In its Nov. 17 story, the Orland Sentinel wrote: “The latest discovery was outside the area where the corps has been hunting for signs of bombs since July, when it was revealed that there were live bombs on property behind Odyssey Middle.”

The search at the school is far from over, reports the Sentinel: “Starting Monday, the Army Corps plans to hunt for bombs on the grounds of Odyssey Middle School while the children are on Thanksgiving break.”

The story quotes a nearby resident whose home had not yet been checked: “‘Yes, they should check the school right away, but … why are they spending all that time out in the pasture land? Are they more worried about cows than people?’”

The Sentinel revealed in that story why bombs are being found outside the old bombing range: “An agreement between developers, builders and owners, signed in 1999, sets out the legal permission for the builders to take and use dirt dug up from the old bomb range for two major roads … The agreement allows the builders to use the excavated dirt and sand anywhere else needed in the neighborhood.”

“Tons of dirt excavated at the old Army bombing range in southeast Orlando was used to build nearby roads and as fill for the Vista Lakes neighborhood, according to official records,” reports the Sentinel. “World War II-era bombs, bomb fragments and related contamination could be mixed in with the soil.”

That news didn’t set well with the president of the homeowners’ association, who exclaimed, “‘There very well could be bomb material all over the place, anywhere out here.’”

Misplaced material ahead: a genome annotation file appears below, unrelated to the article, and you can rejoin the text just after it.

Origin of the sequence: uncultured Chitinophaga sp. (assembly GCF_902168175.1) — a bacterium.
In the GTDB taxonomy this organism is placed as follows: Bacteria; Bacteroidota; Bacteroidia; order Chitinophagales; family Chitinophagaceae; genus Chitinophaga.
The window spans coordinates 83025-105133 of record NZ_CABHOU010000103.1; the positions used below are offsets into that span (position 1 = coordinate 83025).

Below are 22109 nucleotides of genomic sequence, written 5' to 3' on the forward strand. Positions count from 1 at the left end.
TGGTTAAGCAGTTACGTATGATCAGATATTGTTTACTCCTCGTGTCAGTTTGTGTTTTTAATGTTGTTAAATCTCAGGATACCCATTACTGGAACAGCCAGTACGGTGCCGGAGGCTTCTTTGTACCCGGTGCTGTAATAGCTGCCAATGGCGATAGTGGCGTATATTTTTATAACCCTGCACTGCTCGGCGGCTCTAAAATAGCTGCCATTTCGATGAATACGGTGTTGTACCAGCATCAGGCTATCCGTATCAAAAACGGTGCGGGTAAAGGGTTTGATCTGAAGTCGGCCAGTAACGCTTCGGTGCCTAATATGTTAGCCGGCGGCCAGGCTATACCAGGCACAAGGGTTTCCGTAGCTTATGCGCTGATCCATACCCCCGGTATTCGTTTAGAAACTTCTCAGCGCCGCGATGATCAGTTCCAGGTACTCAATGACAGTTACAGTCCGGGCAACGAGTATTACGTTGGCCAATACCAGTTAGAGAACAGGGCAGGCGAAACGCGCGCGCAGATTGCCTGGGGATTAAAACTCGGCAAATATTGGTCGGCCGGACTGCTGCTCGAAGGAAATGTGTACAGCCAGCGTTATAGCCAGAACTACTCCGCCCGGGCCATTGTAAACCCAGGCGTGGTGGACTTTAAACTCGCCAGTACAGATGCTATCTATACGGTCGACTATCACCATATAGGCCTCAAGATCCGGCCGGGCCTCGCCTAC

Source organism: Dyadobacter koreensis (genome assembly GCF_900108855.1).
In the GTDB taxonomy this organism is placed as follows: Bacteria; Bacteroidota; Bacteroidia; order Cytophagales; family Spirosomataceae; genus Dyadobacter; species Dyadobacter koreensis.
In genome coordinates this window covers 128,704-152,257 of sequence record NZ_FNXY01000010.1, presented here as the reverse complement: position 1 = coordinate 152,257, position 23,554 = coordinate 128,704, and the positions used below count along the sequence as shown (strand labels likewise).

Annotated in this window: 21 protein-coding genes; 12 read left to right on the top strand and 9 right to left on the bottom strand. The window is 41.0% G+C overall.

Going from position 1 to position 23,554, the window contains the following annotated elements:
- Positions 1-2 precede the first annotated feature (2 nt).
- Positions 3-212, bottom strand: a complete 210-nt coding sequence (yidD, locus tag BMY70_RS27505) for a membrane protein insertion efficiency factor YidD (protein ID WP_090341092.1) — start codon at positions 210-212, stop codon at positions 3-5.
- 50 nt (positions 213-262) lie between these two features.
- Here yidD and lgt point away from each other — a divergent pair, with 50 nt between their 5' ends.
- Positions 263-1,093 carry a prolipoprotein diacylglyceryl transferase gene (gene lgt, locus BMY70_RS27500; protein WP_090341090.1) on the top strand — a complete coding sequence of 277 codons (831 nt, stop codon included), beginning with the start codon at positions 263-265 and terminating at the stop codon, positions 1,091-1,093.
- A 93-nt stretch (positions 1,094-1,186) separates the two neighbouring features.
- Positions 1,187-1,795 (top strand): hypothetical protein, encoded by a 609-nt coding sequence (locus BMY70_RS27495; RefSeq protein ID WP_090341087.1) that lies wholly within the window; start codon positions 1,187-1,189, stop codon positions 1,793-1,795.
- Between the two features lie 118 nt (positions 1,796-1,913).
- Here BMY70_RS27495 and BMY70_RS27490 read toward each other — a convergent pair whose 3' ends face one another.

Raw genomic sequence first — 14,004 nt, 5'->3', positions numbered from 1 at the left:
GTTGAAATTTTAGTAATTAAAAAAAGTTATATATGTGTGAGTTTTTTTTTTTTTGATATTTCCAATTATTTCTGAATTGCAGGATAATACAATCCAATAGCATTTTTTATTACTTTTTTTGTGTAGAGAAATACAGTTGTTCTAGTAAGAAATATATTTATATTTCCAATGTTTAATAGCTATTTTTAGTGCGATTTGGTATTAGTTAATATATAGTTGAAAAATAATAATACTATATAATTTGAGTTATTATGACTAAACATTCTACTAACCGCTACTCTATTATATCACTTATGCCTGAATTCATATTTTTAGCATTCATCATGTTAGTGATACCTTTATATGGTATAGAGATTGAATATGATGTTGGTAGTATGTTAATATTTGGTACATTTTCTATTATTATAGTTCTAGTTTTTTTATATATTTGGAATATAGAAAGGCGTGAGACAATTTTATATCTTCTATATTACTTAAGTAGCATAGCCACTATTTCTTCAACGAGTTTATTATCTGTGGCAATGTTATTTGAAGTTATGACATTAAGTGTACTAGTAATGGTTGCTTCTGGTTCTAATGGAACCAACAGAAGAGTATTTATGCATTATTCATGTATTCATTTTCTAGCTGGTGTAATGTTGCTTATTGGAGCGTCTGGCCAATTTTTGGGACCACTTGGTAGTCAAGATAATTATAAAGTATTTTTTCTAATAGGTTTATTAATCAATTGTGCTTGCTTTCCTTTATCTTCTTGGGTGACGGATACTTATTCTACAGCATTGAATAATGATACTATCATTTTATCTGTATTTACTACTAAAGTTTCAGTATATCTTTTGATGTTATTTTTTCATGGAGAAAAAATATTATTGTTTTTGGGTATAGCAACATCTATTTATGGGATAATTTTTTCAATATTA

The bombs are being detonated as they are discovered, no doubt an unnerving experience for the residents and the school children. WFTV Channel 9 reported Oct. 12: “The Army Corps of Engineers blew up three more bombs, Thursday, found on an old military bombing range near Odyssey Middle School. Students were let out of school just before engineers detonated the bombs in a nearby wooded area.”

On Nov. 7, Channel 9 announced: “Another bomb scare will soon lead to a new search for more bombs near Odyssey Middle School in Orange County. Tuesday, the Warwick subdivision and a daycare were evacuated before a bomb squad from Patrick Air force base detonated a 70-year-old bomb shell. …

“The Corps has said all along that homeowners in the Warwick neighborhood should have nothing to worry about. That changed Tuesday, when the WWII-era [23-pound fragmentation] bomb was dug up by a firm hired by the homebuilder, Lennar Homes.”

Check http://www.wftv.com/news/14531977/detail.html to see the elegant neighborhood Lennar built on bomb-littered ground and hear the fears of the residents who bought Lennar’s homes.

Deadly dangers lurking in dirt moved around by Lennar during a massive excavation project sounds eerily familiar to us in Hunters Point. We’ve been fighting Lennar’s criminal negligence for years.

Now that we know how that negligence has endangered an upscale white neighborhood in Florida, will anyone in Hunters Point stand up in Lennar’s defense? If Lennar will treat rich white folks with such disdain, what will it do to us, a low-income community that’s 91 percent people of color?

I’d say it’s time to run Lennar outta here!

Contact Bay View Publisher Willie Ratcliff at (415) 671-0789 or publisher@sfbayview.com.